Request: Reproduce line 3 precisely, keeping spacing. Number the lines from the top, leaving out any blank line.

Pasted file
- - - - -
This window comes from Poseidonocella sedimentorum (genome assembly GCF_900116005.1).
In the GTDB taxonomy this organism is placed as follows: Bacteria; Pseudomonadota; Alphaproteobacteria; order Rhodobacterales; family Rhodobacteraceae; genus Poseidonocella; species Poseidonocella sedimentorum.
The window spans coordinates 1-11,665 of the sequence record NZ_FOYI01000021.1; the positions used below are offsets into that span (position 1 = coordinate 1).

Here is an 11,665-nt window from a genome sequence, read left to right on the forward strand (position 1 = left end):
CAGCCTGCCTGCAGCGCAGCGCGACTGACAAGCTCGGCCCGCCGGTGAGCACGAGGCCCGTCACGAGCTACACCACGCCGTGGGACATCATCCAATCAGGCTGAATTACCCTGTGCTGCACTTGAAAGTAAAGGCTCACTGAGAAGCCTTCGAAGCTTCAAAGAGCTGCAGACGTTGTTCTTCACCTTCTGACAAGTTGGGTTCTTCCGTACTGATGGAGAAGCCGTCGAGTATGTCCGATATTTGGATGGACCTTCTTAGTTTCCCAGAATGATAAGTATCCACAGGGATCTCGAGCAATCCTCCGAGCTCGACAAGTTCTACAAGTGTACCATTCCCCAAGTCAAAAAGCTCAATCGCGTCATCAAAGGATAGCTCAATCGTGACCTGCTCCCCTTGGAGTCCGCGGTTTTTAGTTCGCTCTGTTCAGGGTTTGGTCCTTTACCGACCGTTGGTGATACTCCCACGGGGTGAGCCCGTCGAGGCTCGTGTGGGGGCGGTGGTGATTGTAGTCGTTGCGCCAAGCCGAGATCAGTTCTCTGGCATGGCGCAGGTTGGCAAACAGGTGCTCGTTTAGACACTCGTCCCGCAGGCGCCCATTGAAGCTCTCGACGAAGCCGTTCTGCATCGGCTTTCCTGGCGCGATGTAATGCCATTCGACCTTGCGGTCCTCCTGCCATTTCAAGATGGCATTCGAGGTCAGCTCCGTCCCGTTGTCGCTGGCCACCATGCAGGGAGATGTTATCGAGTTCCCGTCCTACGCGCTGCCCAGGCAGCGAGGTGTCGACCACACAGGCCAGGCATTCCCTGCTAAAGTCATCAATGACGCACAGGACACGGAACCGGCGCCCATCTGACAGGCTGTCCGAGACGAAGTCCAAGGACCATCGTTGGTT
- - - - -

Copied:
The window spans coordinates 1-11,665 of the sequence record NZ_FOYI01000021.1; the positions used below are offsets into that span (position 1 = coordinate 1).